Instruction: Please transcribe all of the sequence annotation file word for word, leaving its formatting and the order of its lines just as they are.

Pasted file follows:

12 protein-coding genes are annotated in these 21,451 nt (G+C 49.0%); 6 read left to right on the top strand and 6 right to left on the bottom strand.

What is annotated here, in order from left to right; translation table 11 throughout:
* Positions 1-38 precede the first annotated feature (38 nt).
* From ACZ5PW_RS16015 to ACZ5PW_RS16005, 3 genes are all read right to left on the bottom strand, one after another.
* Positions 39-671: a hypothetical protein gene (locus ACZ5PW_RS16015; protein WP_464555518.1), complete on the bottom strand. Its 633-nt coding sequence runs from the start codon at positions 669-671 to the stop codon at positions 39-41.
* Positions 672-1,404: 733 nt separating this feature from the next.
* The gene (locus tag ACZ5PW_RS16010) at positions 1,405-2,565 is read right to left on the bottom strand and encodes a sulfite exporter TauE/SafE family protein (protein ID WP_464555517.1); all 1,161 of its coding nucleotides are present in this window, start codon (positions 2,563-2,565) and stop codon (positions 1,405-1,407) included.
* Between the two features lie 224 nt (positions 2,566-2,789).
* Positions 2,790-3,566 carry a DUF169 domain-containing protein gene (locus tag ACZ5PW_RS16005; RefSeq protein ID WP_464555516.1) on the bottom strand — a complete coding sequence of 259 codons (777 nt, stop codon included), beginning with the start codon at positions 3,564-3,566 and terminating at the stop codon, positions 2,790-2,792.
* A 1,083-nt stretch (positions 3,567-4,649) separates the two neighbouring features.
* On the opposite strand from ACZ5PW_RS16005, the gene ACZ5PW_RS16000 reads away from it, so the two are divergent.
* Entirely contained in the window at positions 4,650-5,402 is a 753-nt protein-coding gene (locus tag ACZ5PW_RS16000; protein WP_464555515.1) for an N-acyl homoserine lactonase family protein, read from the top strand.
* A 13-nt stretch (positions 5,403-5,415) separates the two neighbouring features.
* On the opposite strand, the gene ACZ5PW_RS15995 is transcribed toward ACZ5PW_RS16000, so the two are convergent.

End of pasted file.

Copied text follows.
12 protein-coding genes are annotated in these 21,451 nt (G+C 49.0%); 6 read left to right on the top strand and 6 right to left on the bottom strand.

What is annotated here, in order from left to right; translation table 11 throughout:
* Positions 1-38 precede the first annotated feature (38 nt).
* From ACZ5PW_RS16015 to ACZ5PW_RS16005, 3 genes are all read right to left on the bottom strand, one after another.
* Positions 39-671: a hypothetical protein gene (locus ACZ5PW_RS16015; protein WP_464555518.1), complete on the bottom strand. Its 633-nt coding sequence runs from the start codon at positions 669-671 to the stop codon at positions 39-41.
* Positions 672-1,404: 733 nt separating this feature from the next.
* The gene (locus tag ACZ5PW_RS16010) at positions 1,405-2,565 is read right to left on the bottom strand and encodes a sulfite exporter TauE/SafE family protein (protein ID WP_464555517.1); all 1,161 of its coding nucleotides are present in this window, start codon (positions 2,563-2,565) and stop codon (positions 1,405-1,407) included.
* Between the two features lie 224 nt (positions 2,566-2,789).
* Positions 2,790-3,566 carry a DUF169 domain-containing protein gene (locus tag ACZ5PW_RS16005; RefSeq protein ID WP_464555516.1) on the bottom strand — a complete coding sequence of 259 codons (777 nt, stop codon included), beginning with the start codon at positions 3,564-3,566 and terminating at the stop codon, positions 2,790-2,792.
* A 1,083-nt stretch (positions 3,567-4,649) separates the two neighbouring features.
* On the opposite strand from ACZ5PW_RS16005, the gene ACZ5PW_RS16000 reads away from it, so the two are divergent.
* Entirely contained in the window at positions 4,650-5,402 is a 753-nt protein-coding gene (locus tag ACZ5PW_RS16000; protein WP_464555515.1) for an N-acyl homoserine lactonase family protein, read from the top strand.
* A 13-nt stretch (positions 5,403-5,415) separates the two neighbouring features.
* On the opposite strand, the gene ACZ5PW_RS15995 is transcribed toward ACZ5PW_RS16000, so the two are convergent.